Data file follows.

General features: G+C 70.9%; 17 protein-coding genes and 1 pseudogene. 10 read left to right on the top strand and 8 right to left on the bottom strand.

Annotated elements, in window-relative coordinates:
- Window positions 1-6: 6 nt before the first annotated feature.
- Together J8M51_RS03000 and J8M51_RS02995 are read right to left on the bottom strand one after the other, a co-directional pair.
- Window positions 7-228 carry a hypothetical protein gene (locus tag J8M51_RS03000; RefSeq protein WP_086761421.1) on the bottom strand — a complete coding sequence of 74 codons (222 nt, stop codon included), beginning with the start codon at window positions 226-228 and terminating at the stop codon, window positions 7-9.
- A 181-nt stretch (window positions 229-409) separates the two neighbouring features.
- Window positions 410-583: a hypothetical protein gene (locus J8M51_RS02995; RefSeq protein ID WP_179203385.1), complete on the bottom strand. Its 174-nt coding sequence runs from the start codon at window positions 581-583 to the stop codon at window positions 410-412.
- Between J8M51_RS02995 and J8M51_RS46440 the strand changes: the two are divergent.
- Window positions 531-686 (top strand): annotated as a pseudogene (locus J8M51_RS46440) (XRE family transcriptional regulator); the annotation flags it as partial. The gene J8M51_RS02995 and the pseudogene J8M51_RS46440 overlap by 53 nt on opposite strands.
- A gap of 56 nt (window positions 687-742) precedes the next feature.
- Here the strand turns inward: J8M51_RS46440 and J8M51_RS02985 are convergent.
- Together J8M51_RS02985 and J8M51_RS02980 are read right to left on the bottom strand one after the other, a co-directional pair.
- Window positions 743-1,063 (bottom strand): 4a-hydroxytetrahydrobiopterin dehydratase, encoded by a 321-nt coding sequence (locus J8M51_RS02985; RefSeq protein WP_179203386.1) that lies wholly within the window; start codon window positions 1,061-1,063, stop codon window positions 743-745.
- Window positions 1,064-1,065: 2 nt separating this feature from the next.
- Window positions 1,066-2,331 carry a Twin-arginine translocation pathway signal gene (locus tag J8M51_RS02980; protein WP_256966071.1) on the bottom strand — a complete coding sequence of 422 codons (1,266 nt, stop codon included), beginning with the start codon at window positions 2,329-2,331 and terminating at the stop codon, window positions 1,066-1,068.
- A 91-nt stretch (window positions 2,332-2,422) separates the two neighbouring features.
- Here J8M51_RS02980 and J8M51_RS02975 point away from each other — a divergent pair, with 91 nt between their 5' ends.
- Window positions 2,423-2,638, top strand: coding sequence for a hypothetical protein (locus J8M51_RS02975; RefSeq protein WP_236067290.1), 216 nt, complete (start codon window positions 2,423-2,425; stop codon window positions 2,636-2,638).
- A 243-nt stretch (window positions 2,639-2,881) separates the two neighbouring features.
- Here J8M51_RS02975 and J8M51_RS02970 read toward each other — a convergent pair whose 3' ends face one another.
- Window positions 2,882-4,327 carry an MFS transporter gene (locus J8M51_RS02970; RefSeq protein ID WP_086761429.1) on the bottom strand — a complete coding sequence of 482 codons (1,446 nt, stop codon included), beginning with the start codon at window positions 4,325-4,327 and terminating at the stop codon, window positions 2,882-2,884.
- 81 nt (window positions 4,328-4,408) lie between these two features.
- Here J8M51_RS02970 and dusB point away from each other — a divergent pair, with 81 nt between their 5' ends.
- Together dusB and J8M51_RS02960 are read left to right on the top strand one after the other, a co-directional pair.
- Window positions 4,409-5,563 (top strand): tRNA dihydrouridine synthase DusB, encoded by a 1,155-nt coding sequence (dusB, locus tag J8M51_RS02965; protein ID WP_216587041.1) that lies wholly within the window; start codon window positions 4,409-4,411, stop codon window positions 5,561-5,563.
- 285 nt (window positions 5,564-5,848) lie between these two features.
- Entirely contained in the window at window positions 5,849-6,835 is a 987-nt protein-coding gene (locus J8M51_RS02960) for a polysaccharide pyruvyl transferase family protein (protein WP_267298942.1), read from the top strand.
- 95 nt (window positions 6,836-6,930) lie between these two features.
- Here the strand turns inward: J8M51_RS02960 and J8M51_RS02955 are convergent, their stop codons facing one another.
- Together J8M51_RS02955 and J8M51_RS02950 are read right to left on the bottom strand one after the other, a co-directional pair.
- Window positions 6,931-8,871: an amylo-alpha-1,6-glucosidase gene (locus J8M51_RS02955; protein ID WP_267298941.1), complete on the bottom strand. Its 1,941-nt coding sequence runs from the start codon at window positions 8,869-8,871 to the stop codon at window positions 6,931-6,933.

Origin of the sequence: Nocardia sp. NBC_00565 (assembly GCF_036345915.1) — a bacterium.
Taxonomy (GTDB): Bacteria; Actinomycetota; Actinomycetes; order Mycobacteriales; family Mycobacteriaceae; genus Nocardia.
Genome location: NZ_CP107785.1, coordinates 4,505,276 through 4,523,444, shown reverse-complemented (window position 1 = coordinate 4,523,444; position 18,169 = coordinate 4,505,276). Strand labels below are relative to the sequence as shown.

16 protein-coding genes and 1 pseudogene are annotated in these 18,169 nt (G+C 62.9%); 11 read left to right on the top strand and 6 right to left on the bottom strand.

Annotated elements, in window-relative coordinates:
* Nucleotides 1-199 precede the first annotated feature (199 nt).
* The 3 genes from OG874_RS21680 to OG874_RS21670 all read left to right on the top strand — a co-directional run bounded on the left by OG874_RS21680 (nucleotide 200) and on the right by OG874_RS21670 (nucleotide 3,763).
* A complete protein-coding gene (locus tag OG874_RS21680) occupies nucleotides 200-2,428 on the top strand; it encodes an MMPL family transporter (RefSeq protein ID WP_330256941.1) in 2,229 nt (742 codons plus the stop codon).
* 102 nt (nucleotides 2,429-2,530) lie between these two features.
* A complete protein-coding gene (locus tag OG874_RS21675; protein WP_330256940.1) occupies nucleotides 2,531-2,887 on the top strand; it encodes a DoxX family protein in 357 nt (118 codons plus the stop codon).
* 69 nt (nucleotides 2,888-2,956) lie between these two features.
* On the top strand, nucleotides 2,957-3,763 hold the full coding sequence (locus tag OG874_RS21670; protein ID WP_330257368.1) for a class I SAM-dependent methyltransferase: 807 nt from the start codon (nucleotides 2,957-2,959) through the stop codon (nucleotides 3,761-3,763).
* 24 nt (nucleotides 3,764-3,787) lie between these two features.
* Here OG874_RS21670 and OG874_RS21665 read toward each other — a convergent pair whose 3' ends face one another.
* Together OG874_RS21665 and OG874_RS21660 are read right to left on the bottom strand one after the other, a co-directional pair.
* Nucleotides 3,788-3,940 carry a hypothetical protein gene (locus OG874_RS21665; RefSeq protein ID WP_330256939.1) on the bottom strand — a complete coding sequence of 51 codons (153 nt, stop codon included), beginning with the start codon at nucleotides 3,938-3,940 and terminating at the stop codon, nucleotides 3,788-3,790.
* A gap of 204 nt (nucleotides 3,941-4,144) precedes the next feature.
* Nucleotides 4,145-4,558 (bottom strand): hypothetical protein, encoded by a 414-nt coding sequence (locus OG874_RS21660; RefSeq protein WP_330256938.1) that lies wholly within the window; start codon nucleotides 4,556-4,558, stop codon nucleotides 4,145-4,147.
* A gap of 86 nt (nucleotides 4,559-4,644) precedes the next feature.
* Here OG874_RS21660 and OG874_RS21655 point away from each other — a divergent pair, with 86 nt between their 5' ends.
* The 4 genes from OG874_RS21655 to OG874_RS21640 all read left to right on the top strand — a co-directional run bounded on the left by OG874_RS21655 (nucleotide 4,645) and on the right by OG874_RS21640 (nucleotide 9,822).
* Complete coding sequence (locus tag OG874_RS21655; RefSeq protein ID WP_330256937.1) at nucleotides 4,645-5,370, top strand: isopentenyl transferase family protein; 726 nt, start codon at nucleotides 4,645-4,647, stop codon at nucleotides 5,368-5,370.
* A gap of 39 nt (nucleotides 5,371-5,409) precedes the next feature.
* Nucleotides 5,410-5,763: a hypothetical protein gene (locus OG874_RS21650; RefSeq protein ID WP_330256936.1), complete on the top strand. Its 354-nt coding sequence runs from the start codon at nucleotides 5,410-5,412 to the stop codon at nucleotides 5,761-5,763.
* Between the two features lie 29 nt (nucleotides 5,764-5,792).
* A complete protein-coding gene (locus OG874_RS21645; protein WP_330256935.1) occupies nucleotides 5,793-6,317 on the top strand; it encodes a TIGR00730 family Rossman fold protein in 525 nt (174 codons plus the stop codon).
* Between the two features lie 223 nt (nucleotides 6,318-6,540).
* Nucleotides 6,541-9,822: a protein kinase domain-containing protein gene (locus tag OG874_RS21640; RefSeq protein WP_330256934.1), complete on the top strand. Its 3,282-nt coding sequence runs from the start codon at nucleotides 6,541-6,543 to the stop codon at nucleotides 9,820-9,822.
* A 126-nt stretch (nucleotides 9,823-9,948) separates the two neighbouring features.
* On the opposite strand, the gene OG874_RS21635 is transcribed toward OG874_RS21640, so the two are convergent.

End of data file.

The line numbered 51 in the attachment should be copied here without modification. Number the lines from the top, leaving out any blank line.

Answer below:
* Here OG874_RS21660 and OG874_RS21655 point away from each other — a divergent pair, with 86 nt between their 5' ends.